Wanna Outdo The Market? Reweight It

Which alternative weighting scheme works best?

There’s been a whole lot of noise made about strategic or smart beta in the past few years. Strategic beta represents a sort of middle ground ‘tween passive and active investing and seems a perfect niche for exchange-traded funds. Usually, strategic beta ETFs employ a transparent, if mechanistic, methodology designed to exploit some factor or inefficiency. Their goal, like actively managed portfolios, is to outperform the benchmark, but at a much lower cost than active products.

The simplest way to obtain some excess return is to strategically reweight the market benchmark. Let’s take a look at a couple of riffs on the venerable S&P 500 Index.

The best-known version of an ETF tracking the index itself is the SPDR S&P 500 ETF (NYSE Arca: SPY). SPY’s the grand-daddy of all ETFs and hews closely to its underlying index. Its 500-stock portfolio is weighted by capitalization and costs just 9 basis points (0.09 percent) a year.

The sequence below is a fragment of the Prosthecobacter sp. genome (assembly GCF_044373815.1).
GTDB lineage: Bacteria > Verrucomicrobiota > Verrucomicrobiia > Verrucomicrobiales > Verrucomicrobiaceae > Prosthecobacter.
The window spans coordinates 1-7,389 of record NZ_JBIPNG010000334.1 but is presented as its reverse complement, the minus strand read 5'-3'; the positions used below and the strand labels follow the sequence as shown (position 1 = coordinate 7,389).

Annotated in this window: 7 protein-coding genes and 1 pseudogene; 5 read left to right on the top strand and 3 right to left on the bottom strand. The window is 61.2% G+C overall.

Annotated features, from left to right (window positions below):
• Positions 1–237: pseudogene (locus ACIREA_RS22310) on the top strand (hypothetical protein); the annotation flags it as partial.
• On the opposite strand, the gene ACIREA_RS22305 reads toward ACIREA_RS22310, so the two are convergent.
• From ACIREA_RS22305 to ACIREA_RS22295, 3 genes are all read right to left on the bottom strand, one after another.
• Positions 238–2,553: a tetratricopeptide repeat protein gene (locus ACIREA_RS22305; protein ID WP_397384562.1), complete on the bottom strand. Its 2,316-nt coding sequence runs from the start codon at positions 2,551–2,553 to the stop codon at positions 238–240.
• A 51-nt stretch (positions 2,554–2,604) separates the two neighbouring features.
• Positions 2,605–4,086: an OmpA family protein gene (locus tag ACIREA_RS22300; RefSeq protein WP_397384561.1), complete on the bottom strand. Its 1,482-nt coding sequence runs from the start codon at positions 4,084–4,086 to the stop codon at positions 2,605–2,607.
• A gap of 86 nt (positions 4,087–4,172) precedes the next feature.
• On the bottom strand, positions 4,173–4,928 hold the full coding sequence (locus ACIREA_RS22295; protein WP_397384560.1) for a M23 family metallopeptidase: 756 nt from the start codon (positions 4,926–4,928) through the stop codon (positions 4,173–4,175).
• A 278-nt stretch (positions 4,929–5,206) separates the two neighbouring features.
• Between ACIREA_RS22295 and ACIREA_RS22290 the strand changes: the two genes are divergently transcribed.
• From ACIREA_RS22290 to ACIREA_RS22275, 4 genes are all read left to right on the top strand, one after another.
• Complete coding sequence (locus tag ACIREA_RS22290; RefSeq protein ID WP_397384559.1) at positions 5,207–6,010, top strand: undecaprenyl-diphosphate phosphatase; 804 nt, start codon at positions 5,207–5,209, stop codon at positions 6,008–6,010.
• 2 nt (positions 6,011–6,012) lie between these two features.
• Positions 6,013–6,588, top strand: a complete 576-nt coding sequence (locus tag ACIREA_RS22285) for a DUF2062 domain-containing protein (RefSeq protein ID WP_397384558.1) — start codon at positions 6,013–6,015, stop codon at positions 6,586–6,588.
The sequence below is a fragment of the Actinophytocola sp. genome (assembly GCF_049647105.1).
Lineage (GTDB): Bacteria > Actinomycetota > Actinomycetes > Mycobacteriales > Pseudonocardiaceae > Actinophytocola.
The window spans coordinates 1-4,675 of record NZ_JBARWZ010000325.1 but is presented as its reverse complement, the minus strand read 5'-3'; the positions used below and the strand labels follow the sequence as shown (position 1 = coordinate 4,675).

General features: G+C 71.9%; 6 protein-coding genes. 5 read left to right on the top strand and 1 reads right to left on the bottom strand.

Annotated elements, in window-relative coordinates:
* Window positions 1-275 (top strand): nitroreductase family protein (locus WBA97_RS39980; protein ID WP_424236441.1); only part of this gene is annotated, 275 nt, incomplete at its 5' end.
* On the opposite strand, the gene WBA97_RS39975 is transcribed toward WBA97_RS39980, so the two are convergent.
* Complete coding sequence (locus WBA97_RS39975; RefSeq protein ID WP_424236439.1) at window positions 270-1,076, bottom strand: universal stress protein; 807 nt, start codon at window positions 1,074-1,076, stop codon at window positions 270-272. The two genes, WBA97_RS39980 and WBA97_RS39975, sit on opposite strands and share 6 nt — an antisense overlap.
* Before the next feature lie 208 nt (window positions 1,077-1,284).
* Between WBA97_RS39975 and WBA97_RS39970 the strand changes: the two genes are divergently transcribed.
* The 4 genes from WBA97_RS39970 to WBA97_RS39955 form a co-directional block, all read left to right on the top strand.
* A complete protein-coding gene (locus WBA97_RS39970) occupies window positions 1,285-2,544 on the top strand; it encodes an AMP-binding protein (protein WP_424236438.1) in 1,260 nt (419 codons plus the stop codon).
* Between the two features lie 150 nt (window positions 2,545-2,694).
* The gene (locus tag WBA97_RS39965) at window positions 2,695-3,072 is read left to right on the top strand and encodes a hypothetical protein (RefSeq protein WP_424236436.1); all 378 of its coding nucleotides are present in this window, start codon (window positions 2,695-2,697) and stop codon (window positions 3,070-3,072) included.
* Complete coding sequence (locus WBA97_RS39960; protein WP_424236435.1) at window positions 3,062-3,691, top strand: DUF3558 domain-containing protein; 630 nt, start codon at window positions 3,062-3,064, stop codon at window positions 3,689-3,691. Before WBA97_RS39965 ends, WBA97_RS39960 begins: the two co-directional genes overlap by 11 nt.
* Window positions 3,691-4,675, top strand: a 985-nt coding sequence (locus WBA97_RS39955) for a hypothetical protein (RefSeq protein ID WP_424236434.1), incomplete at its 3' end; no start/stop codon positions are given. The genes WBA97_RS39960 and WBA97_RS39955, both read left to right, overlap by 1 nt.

Other ETFs contain the same 500 stocks as SPY, but weight them differently. The Guggenheim S&P 500 Equal Weight ETF (NYSE Arca: RSP), as its name implies, assigns equal weight to each issue, giving full voice to the smaller companies in the index. Holding RSP will cost you 20 basis points a year. For 39 basis points, the Oppenheimer Large Cap Revenue ETF (NYSE Amex: RWL) takes the S&P 500 and reweights each stock by its company’s revenue.

You’d expect these alternative weighting schemes to yield different performance characteristics. And you’d be right. But the differences seem fairly subtle, at least on the surface. 

When considering these alternatively weighted portfolios, one has to ask if the differential results justify their higher costs. Looking back over the past five years, you’d be hard-pressed to say yes.

Five-Year ETF Track Records (Daily, October 2012 – October 2017)

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Disclosure: Brad Zigler pens Wealthmanagement.com's Alternative Insights newsletter. Formerly, he headed up marketing and research for the Pacific Exchange's (now NYSE Arca) option ...

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